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What You Learn at the Office Stays at the Office — A Support Staff Confidentiality Primer

Trust, which is built upon a lawyer’s ethical duty to keep all information relating to the representation of a client confidential, is the hallmark of the attorney-client relationship. Think about it. A confidentiality rule makes sense because it’s an excellent way to encourage prospective clients to seek legal assistance when called for and to help [...]

How to Recognize When Rationalizations and Creative Lawyering Aren’t the Answer

I’ve heard all kinds of crazy comments from lawyers over the years. For example, during a CLE event with a state bar’s ethics counsel sitting next to me on a speaker’s panel, two lawyer attendees tried to convince others in attendance that the panel’s position on conflict of interest resolution was clearly wrong. They stood [...]

Checklists for Closing Your Practice and Winding Up Your Business

Common reasons lawyers close their practices include a medical disability, wanting to retire, a move out-of-state, or a career change. While the specific steps that need to be taken and the time frame involved can vary significantly depending upon the reason driving the closure and the type of practice being closed, the following two checklists [...]

One Reason Why Reminders Never Hurt

I took a call worth sharing because the learning it provides serves as a good reminder about the perils that can arise from a failure to follow through. Here’s the short version of what transpired followed up by what I view as the key takeaways. A long-term client reached out to his attorney to ask [...]

Why Effective Client Communication Is all About Details and Documentation

ABA MRPC Rule 1.4 Communication seems clear on its face. Attorneys are to keep clients reasonably informed about the status of their matters as well as to promptly comply with reasonable requests for information. Attorneys are to also explain a matter to the extent reasonably necessary to permit all clients to make informed decisions regarding [...]

How to Avoid Ever Thinking “Oh, I Shouldn’t Have Said That”

I recently asked several of our claims attorneys to identify the top habits they felt new lawyers should develop from day one. With one exception, the list they provided covered the habits I expected they would prioritize. And yet, the more I thought about that one exception, the more I realized how spot on they [...]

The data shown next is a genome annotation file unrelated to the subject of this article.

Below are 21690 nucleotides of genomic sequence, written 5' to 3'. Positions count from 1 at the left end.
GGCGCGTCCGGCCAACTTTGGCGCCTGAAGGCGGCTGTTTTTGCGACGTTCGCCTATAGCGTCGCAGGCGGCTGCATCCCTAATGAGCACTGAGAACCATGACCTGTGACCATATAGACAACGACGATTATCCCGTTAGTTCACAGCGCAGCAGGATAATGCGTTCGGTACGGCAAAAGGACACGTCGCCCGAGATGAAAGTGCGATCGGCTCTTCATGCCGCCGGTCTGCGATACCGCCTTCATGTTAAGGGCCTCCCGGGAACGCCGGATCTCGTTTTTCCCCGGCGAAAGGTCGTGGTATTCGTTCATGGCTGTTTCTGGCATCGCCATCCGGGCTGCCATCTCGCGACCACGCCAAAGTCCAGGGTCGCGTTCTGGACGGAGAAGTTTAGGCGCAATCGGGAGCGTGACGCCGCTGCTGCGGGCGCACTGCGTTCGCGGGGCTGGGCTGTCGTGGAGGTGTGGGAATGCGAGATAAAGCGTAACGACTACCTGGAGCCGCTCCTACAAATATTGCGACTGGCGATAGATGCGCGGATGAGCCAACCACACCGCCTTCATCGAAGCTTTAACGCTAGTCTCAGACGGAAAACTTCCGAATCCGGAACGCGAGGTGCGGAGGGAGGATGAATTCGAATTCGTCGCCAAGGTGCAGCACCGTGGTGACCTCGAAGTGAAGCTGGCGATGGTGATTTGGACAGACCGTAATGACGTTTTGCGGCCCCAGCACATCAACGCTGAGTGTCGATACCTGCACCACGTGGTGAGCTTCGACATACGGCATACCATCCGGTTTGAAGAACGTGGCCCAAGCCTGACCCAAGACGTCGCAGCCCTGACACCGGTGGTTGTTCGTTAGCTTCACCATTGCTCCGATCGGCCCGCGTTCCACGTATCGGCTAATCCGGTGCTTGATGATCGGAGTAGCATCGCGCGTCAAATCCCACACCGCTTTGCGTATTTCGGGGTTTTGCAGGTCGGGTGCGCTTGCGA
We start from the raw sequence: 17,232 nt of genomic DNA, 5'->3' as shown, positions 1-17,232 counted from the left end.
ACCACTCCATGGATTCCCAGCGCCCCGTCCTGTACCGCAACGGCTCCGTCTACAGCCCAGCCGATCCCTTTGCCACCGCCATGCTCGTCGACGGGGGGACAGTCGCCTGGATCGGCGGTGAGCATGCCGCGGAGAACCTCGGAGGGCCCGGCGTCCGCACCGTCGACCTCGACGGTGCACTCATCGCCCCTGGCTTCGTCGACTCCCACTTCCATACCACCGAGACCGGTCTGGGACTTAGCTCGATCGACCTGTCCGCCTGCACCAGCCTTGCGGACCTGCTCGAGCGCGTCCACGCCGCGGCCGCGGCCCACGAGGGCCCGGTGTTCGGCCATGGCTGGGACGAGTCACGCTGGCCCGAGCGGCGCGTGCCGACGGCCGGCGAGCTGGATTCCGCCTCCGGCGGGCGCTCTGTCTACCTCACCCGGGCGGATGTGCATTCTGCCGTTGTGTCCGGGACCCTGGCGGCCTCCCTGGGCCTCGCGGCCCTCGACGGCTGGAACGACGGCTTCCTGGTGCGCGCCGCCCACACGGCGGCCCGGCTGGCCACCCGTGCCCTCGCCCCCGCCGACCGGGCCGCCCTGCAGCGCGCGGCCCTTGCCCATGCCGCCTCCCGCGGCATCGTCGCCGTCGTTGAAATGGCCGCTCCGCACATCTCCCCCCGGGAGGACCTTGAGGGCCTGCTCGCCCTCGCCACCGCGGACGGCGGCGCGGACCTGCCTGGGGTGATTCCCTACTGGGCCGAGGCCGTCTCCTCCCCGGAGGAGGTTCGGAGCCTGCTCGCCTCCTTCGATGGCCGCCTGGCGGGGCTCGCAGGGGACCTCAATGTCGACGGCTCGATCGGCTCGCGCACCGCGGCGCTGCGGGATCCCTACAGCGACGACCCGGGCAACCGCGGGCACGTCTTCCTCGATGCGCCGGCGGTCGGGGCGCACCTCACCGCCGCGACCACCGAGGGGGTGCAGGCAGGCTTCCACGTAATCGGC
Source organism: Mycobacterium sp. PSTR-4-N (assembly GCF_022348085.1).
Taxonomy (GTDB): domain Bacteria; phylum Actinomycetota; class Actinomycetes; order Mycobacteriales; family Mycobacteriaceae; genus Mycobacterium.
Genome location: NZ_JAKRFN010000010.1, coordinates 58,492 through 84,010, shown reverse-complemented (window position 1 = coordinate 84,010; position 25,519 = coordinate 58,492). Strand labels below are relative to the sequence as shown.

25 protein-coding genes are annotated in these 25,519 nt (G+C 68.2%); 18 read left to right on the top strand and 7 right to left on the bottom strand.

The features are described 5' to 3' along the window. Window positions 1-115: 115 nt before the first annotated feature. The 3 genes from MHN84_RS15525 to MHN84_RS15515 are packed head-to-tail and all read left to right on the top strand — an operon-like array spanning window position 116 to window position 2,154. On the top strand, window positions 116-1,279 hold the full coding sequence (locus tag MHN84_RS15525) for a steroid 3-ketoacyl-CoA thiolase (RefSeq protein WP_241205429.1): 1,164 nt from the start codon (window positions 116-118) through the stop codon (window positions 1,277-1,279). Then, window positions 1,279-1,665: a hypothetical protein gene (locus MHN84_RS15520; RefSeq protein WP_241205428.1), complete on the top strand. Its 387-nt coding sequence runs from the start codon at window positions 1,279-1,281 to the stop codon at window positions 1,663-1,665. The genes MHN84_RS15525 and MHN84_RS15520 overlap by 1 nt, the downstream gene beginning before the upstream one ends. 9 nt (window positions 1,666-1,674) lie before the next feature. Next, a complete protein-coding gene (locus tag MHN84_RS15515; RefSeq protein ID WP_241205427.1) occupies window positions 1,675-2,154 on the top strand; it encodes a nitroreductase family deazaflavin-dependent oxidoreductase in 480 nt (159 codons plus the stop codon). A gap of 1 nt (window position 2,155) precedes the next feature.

How Failing to Plan for One’s Retirement Can Become A De Facto Plan to Fail

In light of my 60th birthday celebration soon becoming a memory, my wife and I have been spending a fair amount of time of late reviewing our investments, finalizing our estate plan, and discussing various options should our life together ever take some unanticipated turns. We’re doing this because we recognize that a job loss, [...]

When Passwords Fail – A Personal Story

Sometimes married couples see things differently and the only way to resolve the tension is by finally deciding to agree to disagree. That’s how things played out in our home for a number of years on the issue of passwords. My wife viewed my focus on computer security and passwords as something approaching mild paranoia. [...]

The Basics of Buying Malpractice Insurance

I have yet to read an insurance policy that I would consider a great read. So let’s admit it, insurance policies are rather boring. I suspect few of you have ever really taken the time to read completely through your homeowners or auto policy. There’s nothing necessarily wrong with this as long as your various [...]

When It’s Time to Withdraw

Sometimes things change as matters progress, like the legal needs of the client, your ability to continue to provide competent representation, the effectiveness of the attorney-client relationship, or even the ability of your client to pay your fees. And such changes, for some, lead to a recognition that the time to withdraw has arrived. This [...]